Short term coatings utilized in the systems and methods of the claimed invention are ultimately soluble in water and can include materials such as sugar, starch, urea, gelatin and various water soluble polymers. Coating thickness can be controlled to allow sufficient time for the silicide to traverse the wellbore to the production zone or could be delivered via a dual string injection system, whereby the coating begins to dissolve and degrade upon reaching the productive zone. The size of the alkali metal silicide particles utilized in one method, such as the sodium silicide particles, can be reservoir-specific, based on a number of factors, including permeability of the reservoir materials. For example, in one example embodiment of the claimed invention, the sodium silicide particles are smaller than 15 microns. In another example embodiment of the claimed invention, the particle size can be smaller than 1 micron. The size of the particles can be tailored to the specific reservoir to facilitate penetration of the materials into the reservoir formation. For example, materials such as unconsolidated sand formations, or sandstones, often have permeability measures of greater than 1 darcy (≈1×10-12 m2).
 Another example of a coating material that can be utilized in example embodiments of the claimed invention includes various thermal-controlled-melt waxes or crystallizable or thermoplastic polymers (see example, U.S. Pat. No. 6,224,793, Dwight K. Hoffman, 5/01). Such materials can be designed and tailored to the particular reservoir temperature so that softening and coating breakdown is naturally triggered upon reaching temperature at reservoir depth. Alternatively, the coating can be designed to be just above the natural reservoir temperature so that a follow on shot of fluid at sufficient temperature triggers the breakdown. Once a portion of the injected silicide begins to react there will be sufficient heat generated to propagate the reaction throughout the injected silicide slug.
 Another example embodiment of the claimed invention utilizes coating materials that can allow deeper formation penetration and can be biologically degraded by microbes over time. These coatings can include either hydro-biodegradable plastics (HBP) or oxo-biodegradable plastics (OBP). A polyester coating is one example of an HBP that has a hydrolysable ester bond, which is suitable for use in the claimed invention. An example of an OBP type coating suitable for use in the claimed invention includes a small amount of a transition metal such as iron, manganese, cobalt or nickel to speed up the biodegradation of plastics such as polyethylene (PE), polypropylene (PP) and polystyrene (PS). An OBP is a longer term form of protection since the degradation rate is less than an HBP by roughly a factor of 10. Reservoirs have a variety of in situ microbes or specific non-native microbes can be injected to facilitate the coating degradation. The microbes can be stimulated by addition of nutrients and/or oxygen to degrade the coatings.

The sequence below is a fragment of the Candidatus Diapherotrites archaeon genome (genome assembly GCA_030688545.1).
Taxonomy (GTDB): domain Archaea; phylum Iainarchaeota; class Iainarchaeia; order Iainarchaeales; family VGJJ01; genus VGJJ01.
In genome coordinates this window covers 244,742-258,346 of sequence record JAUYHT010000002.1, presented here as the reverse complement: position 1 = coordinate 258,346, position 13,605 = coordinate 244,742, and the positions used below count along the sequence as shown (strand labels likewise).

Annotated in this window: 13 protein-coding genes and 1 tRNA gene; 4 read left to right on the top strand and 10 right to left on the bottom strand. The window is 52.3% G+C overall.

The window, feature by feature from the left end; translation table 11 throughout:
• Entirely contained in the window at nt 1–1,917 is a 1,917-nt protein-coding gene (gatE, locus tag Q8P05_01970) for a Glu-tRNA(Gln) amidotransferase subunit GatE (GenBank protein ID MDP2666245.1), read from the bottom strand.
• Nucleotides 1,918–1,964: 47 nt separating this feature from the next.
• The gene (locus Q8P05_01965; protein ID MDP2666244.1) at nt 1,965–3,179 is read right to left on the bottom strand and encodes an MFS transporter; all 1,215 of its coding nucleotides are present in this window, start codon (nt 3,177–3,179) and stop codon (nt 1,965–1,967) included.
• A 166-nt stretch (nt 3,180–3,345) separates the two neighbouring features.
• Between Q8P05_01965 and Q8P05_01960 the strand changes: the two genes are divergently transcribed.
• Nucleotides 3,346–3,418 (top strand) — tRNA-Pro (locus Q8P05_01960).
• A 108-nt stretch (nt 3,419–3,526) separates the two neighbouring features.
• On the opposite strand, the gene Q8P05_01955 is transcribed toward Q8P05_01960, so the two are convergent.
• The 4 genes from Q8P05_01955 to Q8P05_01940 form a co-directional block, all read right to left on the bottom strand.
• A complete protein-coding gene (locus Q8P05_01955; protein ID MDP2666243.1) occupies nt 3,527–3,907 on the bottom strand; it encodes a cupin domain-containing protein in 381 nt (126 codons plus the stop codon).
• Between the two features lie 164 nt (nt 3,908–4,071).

Further, various plastic coatings can be softened or swelled upon contact with solvents such as alcohols, acetone, gasoline or lighter hydrocarbon fractions. These solvents may be present either in the native crude or can be injected subsequent to the coated silicide application to release and promote the reaction with water.
 Coatings can be designed to delay and control the silicide reaction with water until the silicide reaches the location within the productive zone where it can provide the maximum benefit.
 As outlined above, the alkali metal silicide can be delivered in a non-aqueous carrier fluid to the production zone where natural mixing with reservoir fluids or subsequent injection of an aqueous slug will initiate the reaction. Addition of appropriately sized non-aqueous spacer slugs can prevent premature reaction until the silicide has penetrated the desired distance into the formation. This obviates the need for a coating that adds to the silicide particle size, which can be a limiting factor for some of the tighter reservoir matrices.
 The alkali metal silicide delivery mode utilized can also be chosen in part by the production mode employed. For example, a frontal advancement drive that moves the front of the hydrocarbon or bituminous material deposit via continuous or sequential slugs can be employed or a huff-and-puff operation (cyclic steam injection process) from the same wellbore can also be used depending upon the particular crude and reservoir characteristics. If alkaline flooding and resultant formation of in situ surfactants and emulsification is the primary enhancement mechanism, then a continuous slug drive may be preferred. If profile modification is the primary mechanism, then sequential slugs may provide advantages for better deposition control in the primary flow channels. If the heat and hydrogenation potential are the primary mechanisms then a huff-and-puff approach may be warranted initially, but followed after several cycles by a subsequent drive mode. The salinity of the slug can be designed to obtain the optimum partitioning such that IFT is minimized. The surfactants can contribute to all of the above mechanisms. They can affect wettability, promote emulsification of the crude, and can be a foaming agent as the gas is generated.